: the "vanilla" tactics are not in stone and if there is some interest in a variant of`subst x`

that makes explicit the name of the hypothesis stating the equality, that would be easy to implement (say e.g. with syntax`subst x with H`

). - about intropattens, I'd love to see the ideas from ssreflect usable in Coq Vanilla (and possibly reciprocally), for a collective benefice.

let's discuss subst in the next mathcomp meeting

Hugo Herbelin said:

This is an interesting discussion, and, maybe, as members of the Coq development team, you would be interested to move the discussion at a larger level. In particular:

- it is many years that I'd love to have a kind of
`auto?`

as you describe and I'd be happy to see a consensus emerging in this direction;- about
`subst`

: the "vanilla" tactics are not in stone and if there is some interest in a variant of`subst x`

that makes explicit the name of the hypothesis stating the equality, that would be easy to implement (say e.g. with syntax`subst x with H`

).- about intropattens, I'd love to see the ideas from ssreflect usable in Coq Vanilla (and possibly reciprocally), for a collective benefice.

I think we should have global reflection about tactics in Coq in general indeed.

But it is good to have a the reflection at both level, because it might take some time to converge at the broader level.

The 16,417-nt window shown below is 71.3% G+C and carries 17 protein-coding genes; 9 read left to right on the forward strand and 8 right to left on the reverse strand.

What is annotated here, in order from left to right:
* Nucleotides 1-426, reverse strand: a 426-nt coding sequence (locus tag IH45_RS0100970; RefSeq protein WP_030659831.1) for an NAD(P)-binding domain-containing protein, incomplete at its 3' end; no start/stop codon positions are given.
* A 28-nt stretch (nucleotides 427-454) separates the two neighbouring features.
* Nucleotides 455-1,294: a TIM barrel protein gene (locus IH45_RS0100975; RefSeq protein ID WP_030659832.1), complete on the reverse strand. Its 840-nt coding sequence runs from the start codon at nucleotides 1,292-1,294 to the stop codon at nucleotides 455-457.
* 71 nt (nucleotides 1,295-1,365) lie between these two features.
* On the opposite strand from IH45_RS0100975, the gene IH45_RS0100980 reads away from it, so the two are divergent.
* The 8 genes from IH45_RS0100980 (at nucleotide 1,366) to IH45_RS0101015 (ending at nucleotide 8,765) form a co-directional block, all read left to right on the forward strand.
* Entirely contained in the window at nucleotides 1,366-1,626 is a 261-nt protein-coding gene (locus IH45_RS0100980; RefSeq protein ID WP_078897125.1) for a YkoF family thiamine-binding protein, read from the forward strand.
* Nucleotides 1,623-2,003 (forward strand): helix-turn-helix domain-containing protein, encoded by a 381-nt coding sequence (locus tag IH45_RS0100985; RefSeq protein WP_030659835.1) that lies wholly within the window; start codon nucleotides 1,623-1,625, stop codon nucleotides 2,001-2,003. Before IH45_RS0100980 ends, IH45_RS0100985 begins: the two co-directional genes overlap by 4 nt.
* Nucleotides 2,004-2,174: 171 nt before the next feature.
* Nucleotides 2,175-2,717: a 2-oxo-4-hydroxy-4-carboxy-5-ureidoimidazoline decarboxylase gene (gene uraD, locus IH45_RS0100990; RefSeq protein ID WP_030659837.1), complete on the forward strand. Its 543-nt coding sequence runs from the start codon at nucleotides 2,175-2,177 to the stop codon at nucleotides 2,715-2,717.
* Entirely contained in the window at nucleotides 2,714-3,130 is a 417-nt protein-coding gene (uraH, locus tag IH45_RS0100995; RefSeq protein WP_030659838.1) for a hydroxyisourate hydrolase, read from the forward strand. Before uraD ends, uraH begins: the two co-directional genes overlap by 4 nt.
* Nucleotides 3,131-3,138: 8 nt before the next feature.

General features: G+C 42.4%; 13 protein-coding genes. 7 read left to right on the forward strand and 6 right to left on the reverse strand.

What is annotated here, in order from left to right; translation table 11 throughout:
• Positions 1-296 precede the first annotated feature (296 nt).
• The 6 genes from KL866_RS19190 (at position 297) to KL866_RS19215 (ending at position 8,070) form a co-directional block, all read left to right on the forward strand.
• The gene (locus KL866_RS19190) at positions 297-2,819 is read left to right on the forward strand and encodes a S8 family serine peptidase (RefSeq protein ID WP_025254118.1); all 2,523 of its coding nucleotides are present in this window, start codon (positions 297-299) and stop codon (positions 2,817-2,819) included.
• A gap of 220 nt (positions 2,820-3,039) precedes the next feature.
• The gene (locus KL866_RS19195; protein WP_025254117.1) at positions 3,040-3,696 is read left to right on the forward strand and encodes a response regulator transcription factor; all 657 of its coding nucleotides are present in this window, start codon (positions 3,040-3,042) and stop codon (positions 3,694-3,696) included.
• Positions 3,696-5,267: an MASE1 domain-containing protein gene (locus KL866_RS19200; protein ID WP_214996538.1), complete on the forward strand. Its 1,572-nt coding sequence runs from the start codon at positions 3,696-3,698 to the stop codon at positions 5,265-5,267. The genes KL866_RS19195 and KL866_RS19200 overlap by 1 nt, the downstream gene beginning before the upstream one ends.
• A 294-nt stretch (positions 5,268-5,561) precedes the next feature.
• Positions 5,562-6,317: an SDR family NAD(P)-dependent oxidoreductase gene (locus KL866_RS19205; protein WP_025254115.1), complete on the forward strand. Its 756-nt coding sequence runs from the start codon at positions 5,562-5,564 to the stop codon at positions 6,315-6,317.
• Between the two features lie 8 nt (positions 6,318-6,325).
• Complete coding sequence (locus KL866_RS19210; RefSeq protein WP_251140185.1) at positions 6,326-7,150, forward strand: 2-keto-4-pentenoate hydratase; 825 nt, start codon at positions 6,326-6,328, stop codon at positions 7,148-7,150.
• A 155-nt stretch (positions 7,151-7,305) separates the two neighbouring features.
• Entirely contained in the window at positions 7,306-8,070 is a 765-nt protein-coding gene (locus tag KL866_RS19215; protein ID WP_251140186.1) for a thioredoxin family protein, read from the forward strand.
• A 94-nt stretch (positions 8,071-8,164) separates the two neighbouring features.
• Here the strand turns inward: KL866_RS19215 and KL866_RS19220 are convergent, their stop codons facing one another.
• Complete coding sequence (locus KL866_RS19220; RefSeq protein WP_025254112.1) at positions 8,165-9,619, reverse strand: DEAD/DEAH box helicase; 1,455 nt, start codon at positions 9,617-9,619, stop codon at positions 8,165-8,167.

I have mixed feelings about adding options to tactics we consider dangerous:

- it gives users a way to avoid the danger
- but if the dangerous behavior remains the default, the tactics keeps "pushing to the crime" (a good example of this is
`intros`

whose default is to introduce automatically named variables, I've seen it leading to very bad behaviors while teaching,`induction`

is probably another example).

Maybe adding a warning to the dangerous behavior could help. But this may be too noisy and just risk being ignored?

Pierre Roux said:

I have mix feelings about adding options to tactics we consider dangerous:

- it gives users a way to avoid the danger
- but if the dangerous behavior remains the default, the tactics keeps "pushing to the crime" (a good example of this is
`intros`

whose default is to introduce automatically named variables, I've seen it leading to very bad behaviors while teaching,`induction`

is probably another example).Maybe adding a warning to the dangerous behavior could help. But this may be too noisy and just risk being ignored?

I think this is exactly the kind of discussion that have to happen at Coq level.

I think this is exactly the kind of discussion that has to happen at Coq level.

Yes, it is about making explicit the methodologies and we need to take decisions.

The issue with Coq level decisions compared to mathcomp level is that consensus is harder and longer to reach.

A simple way to get consensus would also be to provide different modes and to explain which mode is useful for which application.

I think no mode needs unpredictible tactics... still it would break many user developments

Last updated: Jul 23 2024 at 20:01 UTC